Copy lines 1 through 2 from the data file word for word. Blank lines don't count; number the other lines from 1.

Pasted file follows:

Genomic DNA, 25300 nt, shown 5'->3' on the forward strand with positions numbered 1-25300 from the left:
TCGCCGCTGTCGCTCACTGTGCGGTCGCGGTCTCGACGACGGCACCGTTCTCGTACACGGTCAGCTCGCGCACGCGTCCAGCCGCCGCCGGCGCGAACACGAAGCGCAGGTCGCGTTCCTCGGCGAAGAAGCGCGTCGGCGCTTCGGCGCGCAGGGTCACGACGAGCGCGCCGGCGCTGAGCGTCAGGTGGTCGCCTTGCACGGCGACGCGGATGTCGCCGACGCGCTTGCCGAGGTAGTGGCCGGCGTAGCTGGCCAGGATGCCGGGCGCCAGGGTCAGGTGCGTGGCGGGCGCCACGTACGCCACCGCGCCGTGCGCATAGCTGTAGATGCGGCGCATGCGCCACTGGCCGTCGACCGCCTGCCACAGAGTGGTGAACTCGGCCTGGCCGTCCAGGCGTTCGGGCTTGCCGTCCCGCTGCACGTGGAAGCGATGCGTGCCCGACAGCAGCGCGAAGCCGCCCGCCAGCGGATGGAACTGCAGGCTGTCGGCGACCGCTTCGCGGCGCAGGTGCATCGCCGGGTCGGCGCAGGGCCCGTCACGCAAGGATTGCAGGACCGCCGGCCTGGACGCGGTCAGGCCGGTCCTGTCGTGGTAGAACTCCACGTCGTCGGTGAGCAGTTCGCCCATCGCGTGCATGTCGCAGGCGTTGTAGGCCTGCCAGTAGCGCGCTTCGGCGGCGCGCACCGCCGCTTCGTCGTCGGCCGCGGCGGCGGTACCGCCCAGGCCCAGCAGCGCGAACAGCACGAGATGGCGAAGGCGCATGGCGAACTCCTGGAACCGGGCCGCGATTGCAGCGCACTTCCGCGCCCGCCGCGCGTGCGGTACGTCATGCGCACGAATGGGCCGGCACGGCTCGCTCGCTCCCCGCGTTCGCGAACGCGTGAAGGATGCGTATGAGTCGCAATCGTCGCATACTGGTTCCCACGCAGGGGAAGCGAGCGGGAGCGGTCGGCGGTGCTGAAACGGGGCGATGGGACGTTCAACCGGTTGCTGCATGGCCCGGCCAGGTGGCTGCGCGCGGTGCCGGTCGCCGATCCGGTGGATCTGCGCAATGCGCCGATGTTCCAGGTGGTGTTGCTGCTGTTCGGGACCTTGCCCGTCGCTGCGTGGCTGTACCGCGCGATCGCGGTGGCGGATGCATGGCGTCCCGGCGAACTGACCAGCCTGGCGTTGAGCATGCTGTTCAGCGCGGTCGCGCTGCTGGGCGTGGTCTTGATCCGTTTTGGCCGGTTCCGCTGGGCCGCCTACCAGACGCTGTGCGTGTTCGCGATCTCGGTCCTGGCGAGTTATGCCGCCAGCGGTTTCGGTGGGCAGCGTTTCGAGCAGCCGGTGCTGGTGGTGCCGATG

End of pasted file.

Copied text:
Genomic DNA, 25300 nt, shown 5'->3' on the forward strand with positions numbered 1-25300 from the left:
TCGCCGCTGTCGCTCACTGTGCGGTCGCGGTCTCGACGACGGCACCGTTCTCGTACACGGTCAGCTCGCGCACGCGTCCAGCCGCCGCCGGCGCGAACACGAAGCGCAGGTCGCGTTCCTCGGCGAAGAAGCGCGTCGGCGCTTCGGCGCGCAGGGTCACGACGAGCGCGCCGGCGCTGAGCGTCAGGTGGTCGCCTTGCACGGCGACGCGGATGTCGCCGACGCGCTTGCCGAGGTAGTGGCCGGCGTAGCTGGCCAGGATGCCGGGCGCCAGGGTCAGGTGCGTGGCGGGCGCCACGTACGCCACCGCGCCGTGCGCATAGCTGTAGATGCGGCGCATGCGCCACTGGCCGTCGACCGCCTGCCACAGAGTGGTGAACTCGGCCTGGCCGTCCAGGCGTTCGGGCTTGCCGTCCCGCTGCACGTGGAAGCGATGCGTGCCCGACAGCAGCGCGAAGCCGCCCGCCAGCGGATGGAACTGCAGGCTGTCGGCGACCGCTTCGCGGCGCAGGTGCATCGCCGGGTCGGCGCAGGGCCCGTCACGCAAGGATTGCAGGACCGCCGGCCTGGACGCGGTCAGGCCGGTCCTGTCGTGGTAGAACTCCACGTCGTCGGTGAGCAGTTCGCCCATCGCGTGCATGTCGCAGGCGTTGTAGGCCTGCCAGTAGCGCGCTTCGGCGGCGCGCACCGCCGCTTCGTCGTCGGCCGCGGCGGCGGTACCGCCCAGGCCCAGCAGCGCGAACAGCACGAGATGGCGAAGGCGCATGGCGAACTCCTGGAACCGGGCCGCGATTGCAGCGCACTTCCGCGCCCGCCGCGCGTGCGGTACGTCATGCGCACGAATGGGCCGGCACGGCTCGCTCGCTCCCCGCGTTCGCGAACGCGTGAAGGATGCGTATGAGTCGCAATCGTCGCATACTGGTTCCCACGCAGGGGAAGCGAGCGGGAGCGGTCGGCGGTGCTGAAACGGGGCGATGGGACGTTCAACCGGTTGCTGCATGGCCCGGCCAGGTGGCTGCGCGCGGTGCCGGTCGCCGATCCGGTGGATCTGCGCAATGCGCCGATGTTCCAGGTGGTGTTGCTGCTGTTCGGGACCTTGCCCGTCGCTGCGTGGCTGTACCGCGCGATCGCGGTGGCGGATGCATGGCGTCCCGGCGAACTGACCAGCCTGGCGTTGAGCATGCTGTTCAGCGCGGTCGCGCTGCTGGGCGTGGTCTTGATCCGTTTTGGCCGGTTCCGCTGGGCCGCCTACCAGACGCTGTGCGTGTTCGCGATCTCGGTCCTGGCGAGTTATGCCGCCAGCGGTTTCGGTGGGCAGCGTTTCGAGCAGCCGGTGCTGGTGGTGCCGATG